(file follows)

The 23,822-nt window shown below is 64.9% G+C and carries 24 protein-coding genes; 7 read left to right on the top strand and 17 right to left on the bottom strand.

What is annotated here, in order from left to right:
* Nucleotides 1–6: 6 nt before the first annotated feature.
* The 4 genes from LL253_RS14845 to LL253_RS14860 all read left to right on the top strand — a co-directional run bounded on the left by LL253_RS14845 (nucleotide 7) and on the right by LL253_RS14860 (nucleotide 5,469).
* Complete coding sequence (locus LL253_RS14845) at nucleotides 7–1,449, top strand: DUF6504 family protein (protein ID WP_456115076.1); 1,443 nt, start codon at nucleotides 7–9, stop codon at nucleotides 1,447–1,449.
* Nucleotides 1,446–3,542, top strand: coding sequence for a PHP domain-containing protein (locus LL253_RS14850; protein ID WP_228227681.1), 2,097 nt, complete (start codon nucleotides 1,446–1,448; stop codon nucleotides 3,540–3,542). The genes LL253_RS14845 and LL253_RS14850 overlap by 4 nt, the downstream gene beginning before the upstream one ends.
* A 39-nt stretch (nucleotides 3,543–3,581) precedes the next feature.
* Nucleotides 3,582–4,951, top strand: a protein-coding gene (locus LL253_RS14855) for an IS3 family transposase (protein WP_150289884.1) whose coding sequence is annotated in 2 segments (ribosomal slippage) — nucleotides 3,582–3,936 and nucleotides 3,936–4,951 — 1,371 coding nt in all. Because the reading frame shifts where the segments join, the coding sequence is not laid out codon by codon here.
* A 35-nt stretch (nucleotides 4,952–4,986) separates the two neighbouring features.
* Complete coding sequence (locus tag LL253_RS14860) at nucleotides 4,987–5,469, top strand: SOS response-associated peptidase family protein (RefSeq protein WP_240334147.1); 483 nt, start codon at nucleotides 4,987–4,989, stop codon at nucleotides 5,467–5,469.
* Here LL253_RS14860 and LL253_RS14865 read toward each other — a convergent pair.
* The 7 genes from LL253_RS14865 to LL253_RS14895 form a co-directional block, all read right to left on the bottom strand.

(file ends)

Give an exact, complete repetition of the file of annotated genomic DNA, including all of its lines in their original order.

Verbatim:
The 23,822-nt window shown below is 64.9% G+C and carries 24 protein-coding genes; 7 read left to right on the top strand and 17 right to left on the bottom strand.

What is annotated here, in order from left to right:
* Nucleotides 1–6: 6 nt before the first annotated feature.
* The 4 genes from LL253_RS14845 to LL253_RS14860 all read left to right on the top strand — a co-directional run bounded on the left by LL253_RS14845 (nucleotide 7) and on the right by LL253_RS14860 (nucleotide 5,469).
* Complete coding sequence (locus LL253_RS14845) at nucleotides 7–1,449, top strand: DUF6504 family protein (protein ID WP_456115076.1); 1,443 nt, start codon at nucleotides 7–9, stop codon at nucleotides 1,447–1,449.
* Nucleotides 1,446–3,542, top strand: coding sequence for a PHP domain-containing protein (locus LL253_RS14850; protein ID WP_228227681.1), 2,097 nt, complete (start codon nucleotides 1,446–1,448; stop codon nucleotides 3,540–3,542). The genes LL253_RS14845 and LL253_RS14850 overlap by 4 nt, the downstream gene beginning before the upstream one ends.
* A 39-nt stretch (nucleotides 3,543–3,581) precedes the next feature.
* Nucleotides 3,582–4,951, top strand: a protein-coding gene (locus LL253_RS14855) for an IS3 family transposase (protein WP_150289884.1) whose coding sequence is annotated in 2 segments (ribosomal slippage) — nucleotides 3,582–3,936 and nucleotides 3,936–4,951 — 1,371 coding nt in all. Because the reading frame shifts where the segments join, the coding sequence is not laid out codon by codon here.
* A 35-nt stretch (nucleotides 4,952–4,986) separates the two neighbouring features.
* Complete coding sequence (locus tag LL253_RS14860) at nucleotides 4,987–5,469, top strand: SOS response-associated peptidase family protein (RefSeq protein WP_240334147.1); 483 nt, start codon at nucleotides 4,987–4,989, stop codon at nucleotides 5,467–5,469.
* Here LL253_RS14860 and LL253_RS14865 read toward each other — a convergent pair.
* The 7 genes from LL253_RS14865 to LL253_RS14895 form a co-directional block, all read right to left on the bottom strand.